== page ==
An Edmonton police officer has been found not guilty of using excessive force during an arrest six years ago that left the suspect with facial fractures.
Const. Nathan Downing was accused of repeatedly punching Nasser El Hallak in the head and shouting racial slurs during a traffic stop in 2015. But Downing said he delivered one blow to the side of El Hallak's head to stop him from fleeing.
At a disciplinary hearing, Downing faced six charges under the Police Act including unlawful or unnecessary exercise of authority and discreditable conduct stemming from a complaint filed by El Hallak.
Six years after the arrest, Downing has been exonerated on all charges.
"While I find the injuries sustained did in fact occur during the arrest, the use of force analysis must go beyond that rudimentary conclusion to determine whether or not the force used was appropriate in the circumstances," wrote presiding officer Thomas Grue in a decision released Wednesday.
"This is not a case of gratuitous violence employed by an out-of-control police officer," Grue said.
"The tackle was reasonably necessary to apprehend [El Hallak]. With respect to the single punch, [Downing] testified this was not a full-force strike.
"Again, I find this punch was restrained, purposely (although not precisely) measured, and was reasonably necessary to overcome the complainant's continued resistance."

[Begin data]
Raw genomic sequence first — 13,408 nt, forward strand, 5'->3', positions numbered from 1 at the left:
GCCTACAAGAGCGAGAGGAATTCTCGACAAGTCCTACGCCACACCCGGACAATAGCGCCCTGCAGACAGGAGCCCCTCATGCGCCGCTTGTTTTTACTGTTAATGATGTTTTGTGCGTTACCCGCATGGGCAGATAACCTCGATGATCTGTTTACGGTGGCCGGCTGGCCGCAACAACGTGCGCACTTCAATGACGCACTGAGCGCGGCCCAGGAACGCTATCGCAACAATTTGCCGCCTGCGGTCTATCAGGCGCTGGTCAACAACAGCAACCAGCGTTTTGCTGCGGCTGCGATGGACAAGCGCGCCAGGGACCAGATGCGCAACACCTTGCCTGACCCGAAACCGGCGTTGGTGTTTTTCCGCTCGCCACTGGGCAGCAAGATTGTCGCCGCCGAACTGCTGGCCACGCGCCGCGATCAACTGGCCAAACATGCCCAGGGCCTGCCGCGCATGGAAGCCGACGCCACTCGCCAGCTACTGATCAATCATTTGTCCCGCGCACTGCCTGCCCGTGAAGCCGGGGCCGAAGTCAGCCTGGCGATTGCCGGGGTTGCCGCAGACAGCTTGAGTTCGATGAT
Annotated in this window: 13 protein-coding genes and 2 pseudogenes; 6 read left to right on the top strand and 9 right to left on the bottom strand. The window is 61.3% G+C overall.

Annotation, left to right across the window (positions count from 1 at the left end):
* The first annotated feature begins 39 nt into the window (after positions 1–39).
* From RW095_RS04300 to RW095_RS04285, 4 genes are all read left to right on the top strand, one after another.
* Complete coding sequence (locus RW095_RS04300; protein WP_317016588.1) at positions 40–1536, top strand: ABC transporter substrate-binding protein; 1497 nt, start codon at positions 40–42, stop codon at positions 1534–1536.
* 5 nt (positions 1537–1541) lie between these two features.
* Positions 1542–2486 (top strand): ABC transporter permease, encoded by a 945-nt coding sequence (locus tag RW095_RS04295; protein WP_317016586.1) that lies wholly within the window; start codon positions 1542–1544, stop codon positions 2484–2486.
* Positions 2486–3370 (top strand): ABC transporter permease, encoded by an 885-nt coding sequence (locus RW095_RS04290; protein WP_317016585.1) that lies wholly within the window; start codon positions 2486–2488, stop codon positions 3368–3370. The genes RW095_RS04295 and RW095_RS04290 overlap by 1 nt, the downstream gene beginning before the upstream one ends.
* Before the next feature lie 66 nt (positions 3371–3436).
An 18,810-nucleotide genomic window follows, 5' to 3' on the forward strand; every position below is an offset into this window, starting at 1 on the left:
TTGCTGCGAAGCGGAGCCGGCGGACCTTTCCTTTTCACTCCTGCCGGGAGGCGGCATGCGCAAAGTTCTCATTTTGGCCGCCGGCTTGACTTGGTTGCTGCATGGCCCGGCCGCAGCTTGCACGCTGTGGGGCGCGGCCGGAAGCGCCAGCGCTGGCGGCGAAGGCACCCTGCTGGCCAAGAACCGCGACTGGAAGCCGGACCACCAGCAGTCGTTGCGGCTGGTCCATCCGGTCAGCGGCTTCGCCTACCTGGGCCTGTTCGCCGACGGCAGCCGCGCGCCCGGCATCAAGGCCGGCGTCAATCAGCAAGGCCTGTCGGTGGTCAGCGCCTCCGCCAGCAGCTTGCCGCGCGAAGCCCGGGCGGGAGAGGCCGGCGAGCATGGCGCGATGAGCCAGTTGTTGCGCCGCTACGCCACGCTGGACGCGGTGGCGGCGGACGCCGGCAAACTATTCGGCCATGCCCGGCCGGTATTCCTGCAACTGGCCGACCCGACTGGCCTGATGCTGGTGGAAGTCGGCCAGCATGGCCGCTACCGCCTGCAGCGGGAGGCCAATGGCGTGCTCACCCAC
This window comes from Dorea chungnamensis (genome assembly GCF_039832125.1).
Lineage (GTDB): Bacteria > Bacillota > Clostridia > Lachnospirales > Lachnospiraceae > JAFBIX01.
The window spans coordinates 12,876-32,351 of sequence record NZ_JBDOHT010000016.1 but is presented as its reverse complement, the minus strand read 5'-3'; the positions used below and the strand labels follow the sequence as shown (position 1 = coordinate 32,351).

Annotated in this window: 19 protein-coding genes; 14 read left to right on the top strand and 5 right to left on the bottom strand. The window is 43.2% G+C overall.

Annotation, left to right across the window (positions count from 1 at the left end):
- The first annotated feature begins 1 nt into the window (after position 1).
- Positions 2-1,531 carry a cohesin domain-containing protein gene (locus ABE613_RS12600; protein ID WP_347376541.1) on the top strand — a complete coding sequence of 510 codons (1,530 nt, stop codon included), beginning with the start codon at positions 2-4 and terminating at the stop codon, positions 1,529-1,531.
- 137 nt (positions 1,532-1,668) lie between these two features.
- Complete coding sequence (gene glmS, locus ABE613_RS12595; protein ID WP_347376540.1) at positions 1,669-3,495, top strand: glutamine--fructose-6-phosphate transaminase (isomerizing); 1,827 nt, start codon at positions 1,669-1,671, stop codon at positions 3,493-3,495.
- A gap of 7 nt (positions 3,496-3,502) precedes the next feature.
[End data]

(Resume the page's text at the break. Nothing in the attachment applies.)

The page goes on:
Downing's former partner Nicholas Talvio was also acquitted of six counts under the Police Act. He was charged with deceit for allegedly submitting false statements about the arrest as well as neglect of duty for allegedly failing to report Downing's inappropriate use of force.
According to Grue's summary of events, just after 4 a.m. on March 25, 2015, Downing and Talvio began following a truck in northeast Edmonton being driven by El Hallak.
They decided to pull him over after a computer check showed the truck belonged to a woman.
Stopping at his nearby residence, El Hallak got out of the truck and ran from police. That's when Downing allegedly called El Hallak a f--king n----r, and, when he said he was Arabic, allegedly accused Muslims of "killing our people."
In his testimony, Downing said he barely had time to yell "stop police" and denied using racial slurs.
Grue concluded an assessment of the evidence favoured the officers' version of events.
"I first find such a spontaneous exchange between a police officer and a perfect stranger is implausible," Grue wrote, adding it was highly doubtful such an exchange could take place in the time frame required.
Grue also highlighted testimony by Talvio who said that he never heard Downing use racial slurs.
"[Talvio] punctuated his testimony by stating he would have remembered it if [Downing] directed any racial epithets at [El Hallak] or referred to the complainant as a Muslim because he had never heard a police officer use such slurs. His evidence exhibited both an air of reality and the ring of truth," Grue wrote.
"As a person who started their policing career in the '70s, it has been my experience that it has always been considered unthinkable in EPS culture to direct any kind of racialized language towards a member of the public.
"If an officer did so, it would certainly have been noticed and remembered."
Grue said while Downing provided "trustworthy and reliable evidence," he found El Hallak's testimony "consisted of an admixture of fact, pretense, faulty recollection, confabulation, and misconception."
The decision was handed down Wednesday after a disciplinary hearing which took place sporadically over 18 months.
During that time, Downing was removed from frontline patrol duties.